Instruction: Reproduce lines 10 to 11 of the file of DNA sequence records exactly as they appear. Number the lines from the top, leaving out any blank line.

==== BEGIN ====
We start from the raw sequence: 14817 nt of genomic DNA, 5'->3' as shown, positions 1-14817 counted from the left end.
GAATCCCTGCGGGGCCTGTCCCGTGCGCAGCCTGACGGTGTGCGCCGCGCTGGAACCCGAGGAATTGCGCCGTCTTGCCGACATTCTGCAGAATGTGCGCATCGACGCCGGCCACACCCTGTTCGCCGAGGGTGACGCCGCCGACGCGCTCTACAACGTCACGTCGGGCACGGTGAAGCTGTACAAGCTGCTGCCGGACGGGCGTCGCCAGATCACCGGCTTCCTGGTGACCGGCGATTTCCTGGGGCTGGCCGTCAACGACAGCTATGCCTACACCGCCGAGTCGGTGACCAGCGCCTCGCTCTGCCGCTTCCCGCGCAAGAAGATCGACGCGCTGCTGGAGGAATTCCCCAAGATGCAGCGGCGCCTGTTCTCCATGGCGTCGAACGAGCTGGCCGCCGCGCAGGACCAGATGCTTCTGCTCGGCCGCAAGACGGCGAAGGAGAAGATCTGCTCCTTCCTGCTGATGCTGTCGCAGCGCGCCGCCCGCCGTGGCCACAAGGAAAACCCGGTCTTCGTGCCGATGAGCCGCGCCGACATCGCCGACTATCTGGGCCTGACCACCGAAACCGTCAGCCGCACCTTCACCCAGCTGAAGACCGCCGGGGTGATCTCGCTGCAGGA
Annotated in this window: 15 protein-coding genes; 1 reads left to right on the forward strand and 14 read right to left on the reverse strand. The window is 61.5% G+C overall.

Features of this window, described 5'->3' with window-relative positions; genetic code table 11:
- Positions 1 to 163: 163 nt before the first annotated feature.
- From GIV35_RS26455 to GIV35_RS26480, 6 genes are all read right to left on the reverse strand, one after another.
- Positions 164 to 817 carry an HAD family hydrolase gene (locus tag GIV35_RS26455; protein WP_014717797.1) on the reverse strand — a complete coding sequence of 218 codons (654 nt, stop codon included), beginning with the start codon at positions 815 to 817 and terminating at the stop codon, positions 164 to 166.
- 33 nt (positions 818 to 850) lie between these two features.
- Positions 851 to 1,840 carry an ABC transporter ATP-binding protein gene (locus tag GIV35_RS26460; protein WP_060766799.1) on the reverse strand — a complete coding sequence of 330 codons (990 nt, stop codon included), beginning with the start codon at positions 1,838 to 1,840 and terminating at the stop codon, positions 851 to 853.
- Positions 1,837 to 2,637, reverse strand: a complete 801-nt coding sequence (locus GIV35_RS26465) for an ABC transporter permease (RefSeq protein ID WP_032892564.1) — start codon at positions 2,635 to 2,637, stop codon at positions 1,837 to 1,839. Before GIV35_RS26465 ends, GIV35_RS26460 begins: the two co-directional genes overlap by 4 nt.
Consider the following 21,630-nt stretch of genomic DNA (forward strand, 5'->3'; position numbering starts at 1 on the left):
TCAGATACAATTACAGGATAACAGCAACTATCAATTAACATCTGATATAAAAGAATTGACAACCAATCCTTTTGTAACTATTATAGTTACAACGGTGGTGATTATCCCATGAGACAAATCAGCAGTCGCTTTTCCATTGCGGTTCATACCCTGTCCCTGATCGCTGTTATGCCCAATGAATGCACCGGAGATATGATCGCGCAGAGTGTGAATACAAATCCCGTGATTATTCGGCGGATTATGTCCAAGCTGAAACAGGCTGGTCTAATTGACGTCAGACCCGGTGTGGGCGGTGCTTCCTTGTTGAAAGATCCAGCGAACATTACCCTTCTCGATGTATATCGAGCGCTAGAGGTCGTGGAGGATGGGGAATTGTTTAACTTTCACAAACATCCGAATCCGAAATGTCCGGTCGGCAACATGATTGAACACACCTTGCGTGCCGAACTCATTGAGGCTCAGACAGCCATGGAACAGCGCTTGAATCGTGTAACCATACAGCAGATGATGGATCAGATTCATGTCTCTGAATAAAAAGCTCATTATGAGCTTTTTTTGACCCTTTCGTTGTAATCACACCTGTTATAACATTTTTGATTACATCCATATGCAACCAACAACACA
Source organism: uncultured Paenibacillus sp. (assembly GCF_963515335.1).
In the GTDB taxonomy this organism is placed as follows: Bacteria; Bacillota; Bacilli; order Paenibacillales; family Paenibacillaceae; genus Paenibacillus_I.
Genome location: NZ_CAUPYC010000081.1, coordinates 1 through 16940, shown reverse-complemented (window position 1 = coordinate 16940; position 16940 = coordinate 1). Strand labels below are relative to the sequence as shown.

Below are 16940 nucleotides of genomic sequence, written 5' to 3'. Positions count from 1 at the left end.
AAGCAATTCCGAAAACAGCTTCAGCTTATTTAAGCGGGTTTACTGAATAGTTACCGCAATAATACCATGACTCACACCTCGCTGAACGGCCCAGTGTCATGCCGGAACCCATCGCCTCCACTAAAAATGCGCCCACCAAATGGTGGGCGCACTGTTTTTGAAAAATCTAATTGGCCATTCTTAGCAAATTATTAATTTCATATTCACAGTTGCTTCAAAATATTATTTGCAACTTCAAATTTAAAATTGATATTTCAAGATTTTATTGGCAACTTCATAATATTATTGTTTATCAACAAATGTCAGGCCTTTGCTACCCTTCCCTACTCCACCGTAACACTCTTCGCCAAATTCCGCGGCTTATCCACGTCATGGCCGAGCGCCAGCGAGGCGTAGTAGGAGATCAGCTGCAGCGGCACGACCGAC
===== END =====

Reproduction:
- Positions 1,837 to 2,637, reverse strand: a complete 801-nt coding sequence (locus GIV35_RS26465) for an ABC transporter permease (RefSeq protein ID WP_032892564.1) — start codon at positions 2,635 to 2,637, stop codon at positions 1,837 to 1,839. Before GIV35_RS26465 ends, GIV35_RS26460 begins: the two co-directional genes overlap by 4 nt.
Consider the following 21,630-nt stretch of genomic DNA (forward strand, 5'->3'; position numbering starts at 1 on the left):